Stone walls emerge from leafy ground
and show their bones. In September a leaf
falls singly down, then a thousand leaves whirl
in frosty air. I am wild
with joy of leaves falling, of stone walls
emerging, of return to the countryside
where I lay as a boy
in the valley of noon heat, in the village
of little sounds; where I floated
out of myself, into the world that lives in the air.
In October the leaves turn
on low hills in middle distance, like heather, like tweed,
like tweed woven from heather and gorse,
purples, greens, reds, grays, oranges, weaving together
this joyful fabric,
and I walk in the afternoon sun, kicking the leaves.
In November the brightness washes from the hills
and I love the land most, leaves down, color drained out
in November rain,
everything gray and brown, against the dark evergreen,
everything rock and silver, lichen and moss on stone,
strong bones of stone walls showing at last
in November cold,
making wavy rectangles on the unperishing hills.
Wesley Wells was my grandfather’s name.
He had high cheekbones, and laughed as he hoed,
practicing his stories.
The first time I remember him, it was summer at twilight.
He was weak from flu, and couldn’t hike for his cows
on Ragged Mountain; he carried the old chair with no back
that he used for milking
to the hillside over the house and called up-mountain:
“Ke-bosh, ke-bosh, ke-bo-o-o-o-sh, ke-bosh…”
* * *
While he milked he told about drummers and base-ball,
he recited Lyceum poems about drunk deacons,
or about Lawyer Green, whose skin was the color green,
ridiculed as a schoolboy, who left town and returned triumphant…
and riding home from the hayfields, he handed me the past:
how he walked on a row of fenceposts
in the blizzard of eighty-eight; or sawed oblongs
of ice from Eagle Pond; or in summer
drove the hayrack into shallow water, swelling wooden
wheels tight inside iron rims;
or chatted and teased outside Amos Johnson’s with Buffalo Billy
Fiske who dressed like a cowboy….
While I daydreamed my schoolyear life
at Spring Glen Grammar School, or Hamden High,
I longed to return to him, in his awkward coat and cap,
in his sweater with many holes.
A century ago these hills were bare;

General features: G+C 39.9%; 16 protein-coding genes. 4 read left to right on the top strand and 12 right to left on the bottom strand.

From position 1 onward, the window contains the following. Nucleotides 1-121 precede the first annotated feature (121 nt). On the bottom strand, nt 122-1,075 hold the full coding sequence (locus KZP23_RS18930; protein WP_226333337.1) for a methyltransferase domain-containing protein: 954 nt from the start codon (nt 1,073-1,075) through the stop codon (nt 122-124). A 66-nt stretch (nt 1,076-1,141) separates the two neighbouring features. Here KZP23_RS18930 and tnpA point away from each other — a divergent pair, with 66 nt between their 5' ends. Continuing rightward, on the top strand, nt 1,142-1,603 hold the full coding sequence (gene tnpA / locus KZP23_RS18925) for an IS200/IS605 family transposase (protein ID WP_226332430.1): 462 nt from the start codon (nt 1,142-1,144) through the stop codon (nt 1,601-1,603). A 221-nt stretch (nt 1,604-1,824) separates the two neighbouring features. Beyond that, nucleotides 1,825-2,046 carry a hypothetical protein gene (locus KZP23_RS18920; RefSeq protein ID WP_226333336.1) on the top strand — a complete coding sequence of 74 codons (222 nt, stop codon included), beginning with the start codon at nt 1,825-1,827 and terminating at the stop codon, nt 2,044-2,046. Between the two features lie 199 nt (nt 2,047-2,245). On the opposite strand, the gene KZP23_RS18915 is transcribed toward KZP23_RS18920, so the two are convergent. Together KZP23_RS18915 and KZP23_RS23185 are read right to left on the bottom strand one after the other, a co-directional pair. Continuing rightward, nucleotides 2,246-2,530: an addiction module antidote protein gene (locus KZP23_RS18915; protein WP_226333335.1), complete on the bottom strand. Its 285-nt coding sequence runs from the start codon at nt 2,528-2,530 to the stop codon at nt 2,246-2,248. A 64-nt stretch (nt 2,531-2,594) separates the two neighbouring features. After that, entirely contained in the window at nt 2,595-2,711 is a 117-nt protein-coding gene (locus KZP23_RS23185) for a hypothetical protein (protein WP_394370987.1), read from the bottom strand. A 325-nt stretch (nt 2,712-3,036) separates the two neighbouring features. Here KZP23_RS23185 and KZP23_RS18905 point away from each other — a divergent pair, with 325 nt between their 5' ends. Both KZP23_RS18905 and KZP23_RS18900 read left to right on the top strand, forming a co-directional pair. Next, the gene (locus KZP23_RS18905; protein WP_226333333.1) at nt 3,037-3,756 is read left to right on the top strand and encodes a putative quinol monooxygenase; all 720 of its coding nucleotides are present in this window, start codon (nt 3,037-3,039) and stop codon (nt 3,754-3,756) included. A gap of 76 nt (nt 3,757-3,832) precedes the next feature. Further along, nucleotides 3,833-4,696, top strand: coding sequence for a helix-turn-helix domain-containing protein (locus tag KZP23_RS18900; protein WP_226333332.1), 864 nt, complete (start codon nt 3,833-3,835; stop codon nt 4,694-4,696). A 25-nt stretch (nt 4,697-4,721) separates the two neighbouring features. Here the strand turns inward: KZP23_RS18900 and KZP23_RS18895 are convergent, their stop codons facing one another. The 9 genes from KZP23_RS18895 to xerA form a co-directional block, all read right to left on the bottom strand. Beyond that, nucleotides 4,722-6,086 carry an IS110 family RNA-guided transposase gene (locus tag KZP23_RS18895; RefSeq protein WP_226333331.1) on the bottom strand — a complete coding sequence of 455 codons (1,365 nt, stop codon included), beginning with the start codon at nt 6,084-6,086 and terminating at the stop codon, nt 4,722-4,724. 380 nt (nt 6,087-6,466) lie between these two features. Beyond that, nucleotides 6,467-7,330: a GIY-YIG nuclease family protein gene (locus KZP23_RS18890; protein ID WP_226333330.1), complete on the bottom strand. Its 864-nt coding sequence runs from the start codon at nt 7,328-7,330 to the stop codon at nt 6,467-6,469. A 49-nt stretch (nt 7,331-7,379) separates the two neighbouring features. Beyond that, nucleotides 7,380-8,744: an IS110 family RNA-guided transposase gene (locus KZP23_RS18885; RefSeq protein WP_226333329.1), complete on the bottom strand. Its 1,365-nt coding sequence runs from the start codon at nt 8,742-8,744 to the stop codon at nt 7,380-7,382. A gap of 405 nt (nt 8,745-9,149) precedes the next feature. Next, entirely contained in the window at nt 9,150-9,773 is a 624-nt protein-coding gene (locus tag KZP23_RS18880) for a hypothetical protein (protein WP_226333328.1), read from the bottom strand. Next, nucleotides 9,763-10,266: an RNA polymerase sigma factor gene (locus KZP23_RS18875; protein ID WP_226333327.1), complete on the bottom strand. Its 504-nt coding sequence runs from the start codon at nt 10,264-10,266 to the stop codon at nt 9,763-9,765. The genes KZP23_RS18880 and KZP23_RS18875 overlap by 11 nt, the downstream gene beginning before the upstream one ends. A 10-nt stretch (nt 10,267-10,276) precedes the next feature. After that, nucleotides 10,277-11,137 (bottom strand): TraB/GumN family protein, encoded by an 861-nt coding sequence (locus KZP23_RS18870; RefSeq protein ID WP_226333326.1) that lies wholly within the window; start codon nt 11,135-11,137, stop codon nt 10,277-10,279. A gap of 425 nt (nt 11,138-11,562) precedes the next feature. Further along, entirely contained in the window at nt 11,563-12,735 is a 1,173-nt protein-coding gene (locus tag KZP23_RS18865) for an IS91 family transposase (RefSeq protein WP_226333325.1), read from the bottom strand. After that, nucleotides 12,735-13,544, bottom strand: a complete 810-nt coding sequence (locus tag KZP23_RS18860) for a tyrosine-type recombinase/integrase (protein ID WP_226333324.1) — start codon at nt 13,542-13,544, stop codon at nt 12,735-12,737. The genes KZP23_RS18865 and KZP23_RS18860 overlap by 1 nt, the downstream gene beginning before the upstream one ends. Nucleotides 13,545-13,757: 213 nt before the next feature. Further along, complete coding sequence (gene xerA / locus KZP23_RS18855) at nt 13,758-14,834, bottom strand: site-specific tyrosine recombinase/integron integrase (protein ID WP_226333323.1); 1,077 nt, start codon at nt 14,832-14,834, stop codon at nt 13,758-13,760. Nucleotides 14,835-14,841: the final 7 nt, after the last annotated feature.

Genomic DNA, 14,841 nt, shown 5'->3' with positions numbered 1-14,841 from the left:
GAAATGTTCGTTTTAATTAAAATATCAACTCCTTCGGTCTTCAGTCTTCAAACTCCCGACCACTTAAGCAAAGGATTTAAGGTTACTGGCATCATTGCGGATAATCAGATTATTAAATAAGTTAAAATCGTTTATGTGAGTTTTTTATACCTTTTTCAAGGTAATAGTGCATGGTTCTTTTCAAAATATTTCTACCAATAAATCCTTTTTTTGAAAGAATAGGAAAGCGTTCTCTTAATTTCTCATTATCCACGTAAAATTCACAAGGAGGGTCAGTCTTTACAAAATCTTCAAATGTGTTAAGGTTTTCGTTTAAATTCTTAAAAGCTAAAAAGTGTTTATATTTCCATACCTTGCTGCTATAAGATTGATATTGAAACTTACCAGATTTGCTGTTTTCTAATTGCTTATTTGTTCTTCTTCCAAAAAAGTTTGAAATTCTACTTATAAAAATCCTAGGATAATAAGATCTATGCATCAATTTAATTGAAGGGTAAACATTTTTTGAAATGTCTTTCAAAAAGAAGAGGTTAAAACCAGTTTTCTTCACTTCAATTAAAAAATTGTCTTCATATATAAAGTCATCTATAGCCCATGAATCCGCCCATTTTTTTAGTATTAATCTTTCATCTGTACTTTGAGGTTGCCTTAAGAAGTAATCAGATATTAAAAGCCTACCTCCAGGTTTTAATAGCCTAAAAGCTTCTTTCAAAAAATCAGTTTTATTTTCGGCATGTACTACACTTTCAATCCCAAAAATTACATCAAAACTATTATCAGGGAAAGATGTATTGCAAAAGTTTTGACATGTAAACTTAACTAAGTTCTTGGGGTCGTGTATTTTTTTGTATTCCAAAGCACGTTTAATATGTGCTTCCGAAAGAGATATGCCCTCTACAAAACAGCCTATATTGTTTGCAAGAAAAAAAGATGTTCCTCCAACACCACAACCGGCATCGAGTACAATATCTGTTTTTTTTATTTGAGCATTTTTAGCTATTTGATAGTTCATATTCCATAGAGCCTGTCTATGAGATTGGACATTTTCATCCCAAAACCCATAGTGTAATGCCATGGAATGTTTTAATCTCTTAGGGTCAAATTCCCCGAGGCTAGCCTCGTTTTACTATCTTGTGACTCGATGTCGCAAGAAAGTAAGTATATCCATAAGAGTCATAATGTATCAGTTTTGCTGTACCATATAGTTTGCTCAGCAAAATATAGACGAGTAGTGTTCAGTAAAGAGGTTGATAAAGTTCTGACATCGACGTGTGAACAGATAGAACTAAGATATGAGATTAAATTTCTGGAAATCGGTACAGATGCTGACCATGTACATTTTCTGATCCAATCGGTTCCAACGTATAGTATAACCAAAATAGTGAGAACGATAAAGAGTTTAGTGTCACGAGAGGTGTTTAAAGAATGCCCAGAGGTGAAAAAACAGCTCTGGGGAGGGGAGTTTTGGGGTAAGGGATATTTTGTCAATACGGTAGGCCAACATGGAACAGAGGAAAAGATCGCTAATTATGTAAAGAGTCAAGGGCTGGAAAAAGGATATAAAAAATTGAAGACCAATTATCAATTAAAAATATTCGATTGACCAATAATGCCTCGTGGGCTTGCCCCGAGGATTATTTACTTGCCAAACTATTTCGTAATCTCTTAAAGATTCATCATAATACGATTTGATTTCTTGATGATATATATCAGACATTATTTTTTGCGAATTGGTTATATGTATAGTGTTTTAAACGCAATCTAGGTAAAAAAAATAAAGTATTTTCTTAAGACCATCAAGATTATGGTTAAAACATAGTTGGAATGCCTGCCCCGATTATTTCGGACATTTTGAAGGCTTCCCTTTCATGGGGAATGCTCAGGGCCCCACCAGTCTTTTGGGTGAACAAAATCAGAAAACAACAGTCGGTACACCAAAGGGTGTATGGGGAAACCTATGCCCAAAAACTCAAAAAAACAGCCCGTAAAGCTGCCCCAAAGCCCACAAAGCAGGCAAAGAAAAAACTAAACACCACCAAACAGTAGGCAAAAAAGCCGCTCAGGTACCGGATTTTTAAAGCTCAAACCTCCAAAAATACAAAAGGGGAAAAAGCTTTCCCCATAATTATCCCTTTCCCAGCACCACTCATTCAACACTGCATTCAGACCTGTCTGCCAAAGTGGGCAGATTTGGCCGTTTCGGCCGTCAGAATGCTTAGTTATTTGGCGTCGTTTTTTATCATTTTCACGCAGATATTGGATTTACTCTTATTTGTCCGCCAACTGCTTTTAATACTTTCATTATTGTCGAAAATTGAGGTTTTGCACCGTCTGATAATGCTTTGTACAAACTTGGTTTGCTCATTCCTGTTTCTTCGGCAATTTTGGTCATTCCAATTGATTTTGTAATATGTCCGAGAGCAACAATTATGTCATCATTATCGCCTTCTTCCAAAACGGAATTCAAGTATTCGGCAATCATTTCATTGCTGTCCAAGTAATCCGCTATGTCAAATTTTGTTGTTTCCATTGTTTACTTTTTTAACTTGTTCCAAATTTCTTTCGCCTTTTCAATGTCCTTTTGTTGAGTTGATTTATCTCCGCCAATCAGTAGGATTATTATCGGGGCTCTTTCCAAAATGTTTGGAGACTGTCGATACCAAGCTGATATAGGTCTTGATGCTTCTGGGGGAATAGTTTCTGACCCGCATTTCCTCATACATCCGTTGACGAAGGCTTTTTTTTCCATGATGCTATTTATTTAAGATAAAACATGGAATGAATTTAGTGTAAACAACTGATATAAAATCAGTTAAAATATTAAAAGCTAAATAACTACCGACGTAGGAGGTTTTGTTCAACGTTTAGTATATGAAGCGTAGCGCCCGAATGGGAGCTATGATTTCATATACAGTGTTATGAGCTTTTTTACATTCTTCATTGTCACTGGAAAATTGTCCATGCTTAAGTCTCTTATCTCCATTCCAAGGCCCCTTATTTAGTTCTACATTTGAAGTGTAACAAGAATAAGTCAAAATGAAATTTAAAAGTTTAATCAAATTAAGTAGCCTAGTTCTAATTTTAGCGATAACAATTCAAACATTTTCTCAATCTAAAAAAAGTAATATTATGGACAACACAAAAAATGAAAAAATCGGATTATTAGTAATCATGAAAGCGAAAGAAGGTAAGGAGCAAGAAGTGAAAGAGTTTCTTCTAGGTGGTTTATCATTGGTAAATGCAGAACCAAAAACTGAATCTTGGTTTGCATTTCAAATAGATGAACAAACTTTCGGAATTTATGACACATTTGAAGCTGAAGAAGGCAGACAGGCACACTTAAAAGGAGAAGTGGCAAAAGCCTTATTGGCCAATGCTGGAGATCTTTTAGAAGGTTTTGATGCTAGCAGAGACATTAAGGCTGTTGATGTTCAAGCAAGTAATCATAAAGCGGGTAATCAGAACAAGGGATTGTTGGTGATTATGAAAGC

you could see past Eagle Pond to sheep in the far pasture,
walls crossing cleared land, keeping Keneston
lambs from Peasly potatoes.
Today I walk in Fields grown over—among
bare birches, oak saplings, enormous
sugar maples gone into themselves for winter—
beside granite that men stacked
“for twenty-five cents a rod, and forage
for oxen,” boulders sledded into place,
fitted by clever hands to lock together, like the arched
ramparts at Mycenae.
I come to the foundations of an abandoned mill;
at the two sides of a trout stream, fieldstone walls emerging
uncut and unmortared
rear like a lion gate…
the still-rushing waters.
Allende’s murderers follow Orlando Letelier
to Washington; they blow up his car by remote control.
His scream is distant, like the grocer’s scream
stabbed in the holdup….These howls—
and Tsvetayeva’s in Yelabuga,
who hangs herself in her cottage—
pulse, reverberate, and die
in the scrub pine that grows from granite ledges
visible against snow at the top of Kearsarge,
because jamming plates drove
the Appalachian range through the earth crust
before men and women, before squirrels, before spruce and daisies,
when only amoebas wept
to divide from themselves. Stone dwindled
under millennial rain
like snowbanks in March, and diminished under glaciers,
under the eyes of mice and reindeer, under the eyes of foxes,
under Siberian eyes
tracking bear ten thousand years ago
and the Shah of Iran’s opponents
wake to discover nails
driven through their kneecaps. When Pinochet frowns
in Chile, hearing these howls,
the corners of his mouth twitch with an uncontrollable grin;
Tiberius listening grins….
Each morning we watch stone walls
emerge on Kearsarge and on Ragged Mountain;
I love these mountains which do not change.
The screams persist. I continue my life.
At Thornley’s Store,
the dead mingle with the living; Benjamin Keneston hovers
with Wesley among hardware; Kate looks over spools of thread
with Nanny, and old shadows stand among dowels and raisins,
woolen socks and axes. Now Ansel stops to buy salt
and tells Bob Thornley it got so cold he saw
two hounddogs put jumper cables on a jackrabbit.
Skiers stop for gas, summer people join us, hitchhikers,
roadworkers, machinists, farmers, saw-sharpeners;
our cries and hungers, stories and music reverberate
on the hills and stone walls, on the Exxon sign and clapboard
of Thornley’s Store.
At Church we eat squares of bread, we commune with mothers
and cousins, with mothering-fathering hills, with dead and living,
and go home in gray November, in Advent waiting,
among generations unborn
who will look at the same hills, as the leaves fall and turn gray,
and watch stone walls ascending Ragged Mountain.
* * *
These walls are the bones of Presidents, men and women
who were never born
and will never lead the Republic into the valley of cattle.
* * *
When gangs fight with dogs for the moose’s body,
and poems for Letelier are scattered like the molecules of his body,
and the books are burnt, and this room wet ashes, and language
burnt out, and the dead departed along with the living,
wavering stone lines
will emerge from leaves in November, on mountains without names.
* * *
Pole beans raise their green flags in the summer garden.
I grow old, in the house I wanted to grow old in.
When I am sleepy at night, I daydream only
of waking the next morning—to walk on the earth of the present
past noons of birch and sugarbush, past cellarholes,
many miles to the village of nightfall.